Washington : The drug, Ranibizumab, has the potential to prevent blindness and visual impairment from age-related macular degeneration in non-Hispanic Caucasian patients, according to a computer-modeling study carried out by scientists at the Wilmer Eye Institute.
Neil M. Bressler, M.D., of Wilmer Eye Institute, The Johns Hopkins University, Baltimore, and colleagues designed a modeling study using outcomes from three previous phase 3 ranibizumab trials.
After gathering and analyzing data from the Beaver Dam Eye Study, as well as the US Census Bureau (2008), they predicted that 151,340 non-Hispanic Caucasian Americans would develop neovascular AMD in 2008.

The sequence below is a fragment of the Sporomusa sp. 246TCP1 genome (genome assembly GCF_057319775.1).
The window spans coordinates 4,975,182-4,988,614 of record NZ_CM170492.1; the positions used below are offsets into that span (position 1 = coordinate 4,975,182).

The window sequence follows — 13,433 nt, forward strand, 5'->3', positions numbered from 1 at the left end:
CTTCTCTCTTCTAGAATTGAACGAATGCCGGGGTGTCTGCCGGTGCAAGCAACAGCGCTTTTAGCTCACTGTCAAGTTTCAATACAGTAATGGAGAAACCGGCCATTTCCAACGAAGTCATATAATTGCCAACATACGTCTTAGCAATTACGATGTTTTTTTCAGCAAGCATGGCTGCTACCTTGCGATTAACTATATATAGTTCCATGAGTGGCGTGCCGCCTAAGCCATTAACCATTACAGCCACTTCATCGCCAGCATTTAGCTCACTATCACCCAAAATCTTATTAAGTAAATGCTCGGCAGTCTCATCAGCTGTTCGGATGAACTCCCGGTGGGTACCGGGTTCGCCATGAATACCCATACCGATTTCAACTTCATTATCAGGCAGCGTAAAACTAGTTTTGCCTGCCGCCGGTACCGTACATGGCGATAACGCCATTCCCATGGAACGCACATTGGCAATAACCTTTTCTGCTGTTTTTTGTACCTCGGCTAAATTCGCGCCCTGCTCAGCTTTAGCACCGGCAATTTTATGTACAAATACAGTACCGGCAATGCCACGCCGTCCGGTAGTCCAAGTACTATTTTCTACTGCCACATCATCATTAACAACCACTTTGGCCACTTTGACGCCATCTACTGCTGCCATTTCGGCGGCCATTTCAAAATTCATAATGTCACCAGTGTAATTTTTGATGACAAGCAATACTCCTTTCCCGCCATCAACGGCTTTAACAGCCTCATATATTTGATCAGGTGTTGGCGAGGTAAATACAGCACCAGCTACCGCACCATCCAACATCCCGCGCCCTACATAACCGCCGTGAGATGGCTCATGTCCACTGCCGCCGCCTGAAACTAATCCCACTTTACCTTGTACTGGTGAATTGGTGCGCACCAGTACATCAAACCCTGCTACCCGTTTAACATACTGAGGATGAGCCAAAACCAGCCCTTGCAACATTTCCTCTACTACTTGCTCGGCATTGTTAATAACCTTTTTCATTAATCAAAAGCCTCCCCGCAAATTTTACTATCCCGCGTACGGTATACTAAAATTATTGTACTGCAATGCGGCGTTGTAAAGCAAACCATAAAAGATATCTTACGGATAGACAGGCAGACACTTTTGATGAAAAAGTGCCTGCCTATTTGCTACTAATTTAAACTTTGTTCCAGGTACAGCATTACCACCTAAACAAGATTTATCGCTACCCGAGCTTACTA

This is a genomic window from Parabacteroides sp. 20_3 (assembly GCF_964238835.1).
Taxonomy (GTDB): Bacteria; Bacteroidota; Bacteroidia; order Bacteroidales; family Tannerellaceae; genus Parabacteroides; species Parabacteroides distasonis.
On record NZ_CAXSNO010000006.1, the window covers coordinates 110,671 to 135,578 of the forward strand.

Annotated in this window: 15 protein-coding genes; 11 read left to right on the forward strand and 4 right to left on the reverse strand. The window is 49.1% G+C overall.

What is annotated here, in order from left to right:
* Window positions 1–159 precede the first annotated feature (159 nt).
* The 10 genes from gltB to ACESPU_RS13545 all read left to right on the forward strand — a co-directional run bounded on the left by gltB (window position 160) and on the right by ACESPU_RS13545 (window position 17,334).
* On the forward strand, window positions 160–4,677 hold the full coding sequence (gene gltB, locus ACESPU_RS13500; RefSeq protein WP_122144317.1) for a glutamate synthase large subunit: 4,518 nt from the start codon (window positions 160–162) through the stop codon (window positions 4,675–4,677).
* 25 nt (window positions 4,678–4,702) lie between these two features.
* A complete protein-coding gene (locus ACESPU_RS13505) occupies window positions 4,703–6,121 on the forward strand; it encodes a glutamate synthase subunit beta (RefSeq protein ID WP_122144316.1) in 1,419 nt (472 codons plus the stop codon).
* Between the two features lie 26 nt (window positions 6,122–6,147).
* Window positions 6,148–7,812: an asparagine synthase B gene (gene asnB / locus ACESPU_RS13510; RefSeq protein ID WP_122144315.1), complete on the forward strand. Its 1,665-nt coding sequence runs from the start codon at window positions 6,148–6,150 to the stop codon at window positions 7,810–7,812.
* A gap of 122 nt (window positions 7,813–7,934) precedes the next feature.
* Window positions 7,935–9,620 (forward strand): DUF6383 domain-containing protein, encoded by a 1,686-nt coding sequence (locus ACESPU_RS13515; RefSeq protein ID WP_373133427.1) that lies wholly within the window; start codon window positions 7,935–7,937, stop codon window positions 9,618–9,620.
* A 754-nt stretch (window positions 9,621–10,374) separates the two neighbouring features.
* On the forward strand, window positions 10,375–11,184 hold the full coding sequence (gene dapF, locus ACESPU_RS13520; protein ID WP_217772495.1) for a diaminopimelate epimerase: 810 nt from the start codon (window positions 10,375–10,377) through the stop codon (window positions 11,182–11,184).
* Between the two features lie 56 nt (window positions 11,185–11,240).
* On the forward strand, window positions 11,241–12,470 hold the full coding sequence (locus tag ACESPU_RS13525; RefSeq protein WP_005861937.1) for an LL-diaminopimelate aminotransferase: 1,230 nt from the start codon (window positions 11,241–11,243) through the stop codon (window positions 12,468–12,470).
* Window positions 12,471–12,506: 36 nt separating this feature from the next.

The computer model predicted that if none of the 104,582 patients received monthly ranibizumab, 16 percent (16,268) of them would have become legally blind within 24 months.
Monthly ranibizumab was estimated to reduce legal blindness in 24 months to 4,484 (by 72 percent).
Based on results of the model designed for this study, the authors conclude that ranibizumab would have a significant effect on blindness rates among patients with AMD.
The study has been published in the Archives of Ophthalmology, one of the JAMA/Archives journals.